So that’s why Predicted Desire really just concentrates two lists of values, altogether.
A Balanced Scorecard of about any complexity can be represented, this way. You can inspect it at any single location, and none of them will reduce to a fairly simple formula, quite easy to understand. That’s the base of our next important, cultural element: Full Transparency on the underlying calculation process.
Roundup, Overview, and Outlook.
So, what we do in Predicted Desire is really to create any kind of formula system from a sketch on paper that we call Balanced Scorecard. However, since it is really too easy for today’s computer to calculate through a small number of additions and multiplications, in System Dynamics we’re also looking at the described system’s balance, at its proceedings and development over time, much like in Nature itself.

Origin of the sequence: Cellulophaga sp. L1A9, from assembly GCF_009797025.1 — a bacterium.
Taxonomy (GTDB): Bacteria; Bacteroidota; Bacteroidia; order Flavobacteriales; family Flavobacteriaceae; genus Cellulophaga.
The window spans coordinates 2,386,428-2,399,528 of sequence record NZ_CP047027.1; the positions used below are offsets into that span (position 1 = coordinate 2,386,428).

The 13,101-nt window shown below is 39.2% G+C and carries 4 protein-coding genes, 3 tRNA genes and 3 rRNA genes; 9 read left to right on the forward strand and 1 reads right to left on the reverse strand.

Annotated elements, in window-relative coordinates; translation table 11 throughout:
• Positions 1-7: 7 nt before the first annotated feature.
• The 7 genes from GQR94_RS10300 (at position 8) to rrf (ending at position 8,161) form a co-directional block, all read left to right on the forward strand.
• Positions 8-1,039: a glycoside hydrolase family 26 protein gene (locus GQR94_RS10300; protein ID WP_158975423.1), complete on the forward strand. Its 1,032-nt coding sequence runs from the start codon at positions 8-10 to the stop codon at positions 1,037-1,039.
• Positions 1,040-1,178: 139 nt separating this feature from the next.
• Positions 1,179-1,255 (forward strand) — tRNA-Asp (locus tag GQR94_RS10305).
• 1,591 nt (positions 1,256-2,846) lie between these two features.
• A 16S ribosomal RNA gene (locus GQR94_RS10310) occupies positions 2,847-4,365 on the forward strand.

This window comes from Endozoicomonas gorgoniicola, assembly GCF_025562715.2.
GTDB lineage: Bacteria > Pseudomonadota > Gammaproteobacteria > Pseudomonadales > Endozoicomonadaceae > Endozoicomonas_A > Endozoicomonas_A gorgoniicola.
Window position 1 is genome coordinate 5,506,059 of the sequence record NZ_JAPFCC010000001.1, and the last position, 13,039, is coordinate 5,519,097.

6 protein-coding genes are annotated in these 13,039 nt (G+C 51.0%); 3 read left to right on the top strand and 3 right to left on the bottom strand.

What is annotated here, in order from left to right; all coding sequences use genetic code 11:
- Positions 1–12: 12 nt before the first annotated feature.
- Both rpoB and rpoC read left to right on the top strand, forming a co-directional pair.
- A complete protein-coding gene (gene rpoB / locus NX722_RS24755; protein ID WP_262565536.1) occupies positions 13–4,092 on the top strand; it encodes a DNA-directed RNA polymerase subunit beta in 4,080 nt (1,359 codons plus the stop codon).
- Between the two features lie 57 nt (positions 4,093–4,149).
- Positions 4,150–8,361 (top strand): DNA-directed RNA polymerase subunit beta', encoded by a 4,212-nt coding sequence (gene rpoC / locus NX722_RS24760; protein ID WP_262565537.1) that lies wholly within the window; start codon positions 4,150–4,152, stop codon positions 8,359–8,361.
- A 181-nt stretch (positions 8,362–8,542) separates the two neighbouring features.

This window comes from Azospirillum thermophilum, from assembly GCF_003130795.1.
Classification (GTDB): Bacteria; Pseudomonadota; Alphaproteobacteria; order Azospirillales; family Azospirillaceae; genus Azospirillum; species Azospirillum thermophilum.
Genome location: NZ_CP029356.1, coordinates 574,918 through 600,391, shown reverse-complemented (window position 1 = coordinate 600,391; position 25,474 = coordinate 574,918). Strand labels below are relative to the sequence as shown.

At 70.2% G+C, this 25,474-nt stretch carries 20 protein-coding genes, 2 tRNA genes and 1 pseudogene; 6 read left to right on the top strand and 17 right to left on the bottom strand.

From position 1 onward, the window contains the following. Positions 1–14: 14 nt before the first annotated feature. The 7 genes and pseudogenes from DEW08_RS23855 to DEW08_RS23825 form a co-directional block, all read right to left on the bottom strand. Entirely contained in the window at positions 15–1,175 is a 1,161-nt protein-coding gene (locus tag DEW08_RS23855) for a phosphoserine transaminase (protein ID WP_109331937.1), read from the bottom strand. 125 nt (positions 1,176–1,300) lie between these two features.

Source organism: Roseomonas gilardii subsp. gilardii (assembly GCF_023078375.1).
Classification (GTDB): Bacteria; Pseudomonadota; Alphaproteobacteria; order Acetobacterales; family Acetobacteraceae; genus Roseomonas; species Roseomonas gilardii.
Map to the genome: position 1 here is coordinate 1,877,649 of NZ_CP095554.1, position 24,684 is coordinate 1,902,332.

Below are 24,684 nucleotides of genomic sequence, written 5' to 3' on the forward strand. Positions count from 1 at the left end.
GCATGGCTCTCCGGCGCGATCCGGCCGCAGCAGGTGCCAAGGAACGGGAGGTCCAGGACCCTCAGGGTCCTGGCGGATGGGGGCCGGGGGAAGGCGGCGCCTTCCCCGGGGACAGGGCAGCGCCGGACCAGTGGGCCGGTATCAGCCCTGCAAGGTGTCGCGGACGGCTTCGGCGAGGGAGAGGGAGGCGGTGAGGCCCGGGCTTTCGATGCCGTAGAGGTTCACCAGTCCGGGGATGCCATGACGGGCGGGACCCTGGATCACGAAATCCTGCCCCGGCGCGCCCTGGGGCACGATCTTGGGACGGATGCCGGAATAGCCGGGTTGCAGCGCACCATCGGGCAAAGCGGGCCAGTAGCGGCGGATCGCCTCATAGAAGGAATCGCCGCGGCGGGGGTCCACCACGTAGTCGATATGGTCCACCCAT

We define a measurement for time, which could be a second, a minute, an hour, a day, a week, a month, a year. Predicted Desire will support any of these, but you have to decide how fine-grained it should be. It doesn’t make sense to calculate a company’s salaries for a second, you’d do that on a monthly basis. As well, you look at the amortization of a Photovoltaic System over 25 years, as that’s how long it’s gonna produce energy until it’s rotten. Nevertheless, if there are daily interconnections, we can always use the known formula that 60 seconds are a minute, 60 minutes an hour, 24 hours a day, 30 days a month, and 12 months a year to get an accumulation over time in good approximation.